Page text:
© Denzil Green
Pearl Onions are small pearl-shaped bulbs that are usually ¾ to 1 ¼ inch wide (2 to 3 cm.) Their taste is sweet and mild.
They are grown from many different varieties of onions, most of which would normally grow into regular-sized onions. They are encouraged to grow small in several ways. They can be planted closely together so that they grow small, they can be harvested when still small, or a grower might plant short-day varieties in northern areas (see entry on Short-Day Onions.)
In Europe, a common variety used for Pearl Onions (Allium ampeloprasum L. var. sectevum) produces a clump of small onion bulbs with white skins.
White Pearl Onions are the most common, and the cheapest. White varieties include Crystal Wax (aka White Bermuda.) These have a very small neck, are mostly round, and are ready to harvest from seed in 90 days.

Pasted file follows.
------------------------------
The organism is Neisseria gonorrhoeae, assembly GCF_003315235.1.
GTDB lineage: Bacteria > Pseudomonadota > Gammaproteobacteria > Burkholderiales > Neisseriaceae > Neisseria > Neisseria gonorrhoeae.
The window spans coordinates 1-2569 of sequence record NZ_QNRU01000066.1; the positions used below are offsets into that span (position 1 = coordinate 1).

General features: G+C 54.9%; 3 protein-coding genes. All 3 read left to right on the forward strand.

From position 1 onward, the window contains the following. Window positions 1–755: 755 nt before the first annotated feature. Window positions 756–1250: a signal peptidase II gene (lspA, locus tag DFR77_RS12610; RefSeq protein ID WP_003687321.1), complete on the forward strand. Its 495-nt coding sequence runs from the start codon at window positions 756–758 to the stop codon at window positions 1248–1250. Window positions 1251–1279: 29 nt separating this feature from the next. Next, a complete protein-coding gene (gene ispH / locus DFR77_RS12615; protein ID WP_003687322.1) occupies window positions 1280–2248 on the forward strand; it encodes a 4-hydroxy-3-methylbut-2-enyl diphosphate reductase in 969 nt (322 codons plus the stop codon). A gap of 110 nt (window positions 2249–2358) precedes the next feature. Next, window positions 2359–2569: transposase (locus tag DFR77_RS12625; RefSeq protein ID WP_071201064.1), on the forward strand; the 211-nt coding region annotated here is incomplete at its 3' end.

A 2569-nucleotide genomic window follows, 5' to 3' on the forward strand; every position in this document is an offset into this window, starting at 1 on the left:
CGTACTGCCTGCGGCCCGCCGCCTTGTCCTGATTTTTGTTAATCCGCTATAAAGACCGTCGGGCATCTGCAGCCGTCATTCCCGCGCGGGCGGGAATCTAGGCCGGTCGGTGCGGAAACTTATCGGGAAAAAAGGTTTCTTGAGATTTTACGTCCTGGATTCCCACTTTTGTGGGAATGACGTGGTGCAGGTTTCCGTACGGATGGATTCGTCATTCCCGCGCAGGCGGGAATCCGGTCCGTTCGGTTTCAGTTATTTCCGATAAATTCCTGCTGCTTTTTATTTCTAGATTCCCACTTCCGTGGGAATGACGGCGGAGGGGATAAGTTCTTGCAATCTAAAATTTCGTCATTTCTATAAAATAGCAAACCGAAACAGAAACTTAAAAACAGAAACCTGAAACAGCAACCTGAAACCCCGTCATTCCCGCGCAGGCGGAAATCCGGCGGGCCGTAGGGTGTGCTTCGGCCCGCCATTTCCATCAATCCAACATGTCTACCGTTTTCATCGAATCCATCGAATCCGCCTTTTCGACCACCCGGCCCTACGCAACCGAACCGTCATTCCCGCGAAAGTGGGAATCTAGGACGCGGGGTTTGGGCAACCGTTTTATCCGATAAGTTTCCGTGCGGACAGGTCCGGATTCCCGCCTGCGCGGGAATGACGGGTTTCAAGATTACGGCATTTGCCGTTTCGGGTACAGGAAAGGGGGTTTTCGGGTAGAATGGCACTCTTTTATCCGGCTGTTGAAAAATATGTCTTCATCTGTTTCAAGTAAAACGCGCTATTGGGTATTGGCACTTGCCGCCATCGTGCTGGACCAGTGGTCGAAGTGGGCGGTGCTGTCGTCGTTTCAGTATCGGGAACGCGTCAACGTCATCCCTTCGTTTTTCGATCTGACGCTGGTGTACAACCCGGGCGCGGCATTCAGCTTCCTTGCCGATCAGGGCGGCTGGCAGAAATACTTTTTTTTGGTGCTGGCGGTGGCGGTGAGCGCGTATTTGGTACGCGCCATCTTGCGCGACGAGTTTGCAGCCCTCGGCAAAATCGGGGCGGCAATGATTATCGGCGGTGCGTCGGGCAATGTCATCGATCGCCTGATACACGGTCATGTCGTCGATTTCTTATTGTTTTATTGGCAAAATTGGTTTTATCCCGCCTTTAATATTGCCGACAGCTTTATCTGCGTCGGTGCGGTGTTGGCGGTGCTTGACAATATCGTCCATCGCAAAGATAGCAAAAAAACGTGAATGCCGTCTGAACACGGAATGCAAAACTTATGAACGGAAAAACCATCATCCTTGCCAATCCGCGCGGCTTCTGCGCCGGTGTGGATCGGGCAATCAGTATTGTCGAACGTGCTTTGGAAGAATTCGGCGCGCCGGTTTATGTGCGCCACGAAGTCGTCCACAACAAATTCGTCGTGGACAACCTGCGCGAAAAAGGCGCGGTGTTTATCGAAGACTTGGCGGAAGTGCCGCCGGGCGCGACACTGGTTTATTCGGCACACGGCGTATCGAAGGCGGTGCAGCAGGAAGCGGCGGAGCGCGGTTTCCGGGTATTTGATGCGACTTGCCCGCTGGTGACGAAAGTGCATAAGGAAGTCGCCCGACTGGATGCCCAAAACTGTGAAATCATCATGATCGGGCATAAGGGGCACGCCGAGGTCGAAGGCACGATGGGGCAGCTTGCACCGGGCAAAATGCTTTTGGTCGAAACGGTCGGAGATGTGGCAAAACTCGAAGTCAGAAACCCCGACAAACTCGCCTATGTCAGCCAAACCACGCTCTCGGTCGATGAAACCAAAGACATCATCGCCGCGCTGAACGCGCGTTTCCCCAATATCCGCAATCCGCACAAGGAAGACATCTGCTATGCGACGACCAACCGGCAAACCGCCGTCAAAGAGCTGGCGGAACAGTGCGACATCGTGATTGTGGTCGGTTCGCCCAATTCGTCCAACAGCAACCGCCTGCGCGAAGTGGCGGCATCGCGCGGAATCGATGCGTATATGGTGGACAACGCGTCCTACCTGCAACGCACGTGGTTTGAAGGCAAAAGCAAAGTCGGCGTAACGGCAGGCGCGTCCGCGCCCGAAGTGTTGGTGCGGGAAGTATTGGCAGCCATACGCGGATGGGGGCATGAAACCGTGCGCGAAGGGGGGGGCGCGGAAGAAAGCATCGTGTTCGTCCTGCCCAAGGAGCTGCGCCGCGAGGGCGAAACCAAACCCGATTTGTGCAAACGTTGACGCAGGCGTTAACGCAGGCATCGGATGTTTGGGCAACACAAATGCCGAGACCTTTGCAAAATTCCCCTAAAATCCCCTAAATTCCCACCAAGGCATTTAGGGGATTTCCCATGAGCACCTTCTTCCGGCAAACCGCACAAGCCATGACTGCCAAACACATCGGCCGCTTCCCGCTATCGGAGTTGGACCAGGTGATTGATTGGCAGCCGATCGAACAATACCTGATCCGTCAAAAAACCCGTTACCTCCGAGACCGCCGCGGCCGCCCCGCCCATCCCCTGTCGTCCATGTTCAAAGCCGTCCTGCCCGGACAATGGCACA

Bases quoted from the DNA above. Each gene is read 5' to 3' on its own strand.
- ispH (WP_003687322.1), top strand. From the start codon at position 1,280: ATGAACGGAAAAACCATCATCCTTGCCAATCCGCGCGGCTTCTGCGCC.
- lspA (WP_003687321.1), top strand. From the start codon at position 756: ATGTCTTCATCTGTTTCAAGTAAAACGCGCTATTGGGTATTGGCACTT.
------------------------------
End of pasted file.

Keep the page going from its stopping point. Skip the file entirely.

Producers allow them to dry a bit first before shipping them, so that they will store better.
You can buy them fresh, pickled or frozen (frozen will already be skinned.) Fresh ones are usually packaged in small mesh bags, or in boxes, though sometimes they are sold loose. Fresh ones should be heavy for their size.
Recipes will often call for different coloured Pearl Onions — this is for visual effect only. If you can’t be asked to have left-over half-bags of 3 different colours, just tell the recipe writer to get stuffed and use one colour.
If you are peeling a lot of Pearl Onions, which are small and fiddly, you can speed up the process by “cold shocking” them. Cut off the tops and the bottoms, then blanch them for up to two minutes, then drain, and dump into very cold water to stop the cooking. When they are cooled, you can just squeeze them to pop them out of their skins.
Can be creamed or cooked in other ways, or pickled.
Grelot onions; small-onions, quartered.
2 cups pearl onions, peeled = approx 250 g / 10 oz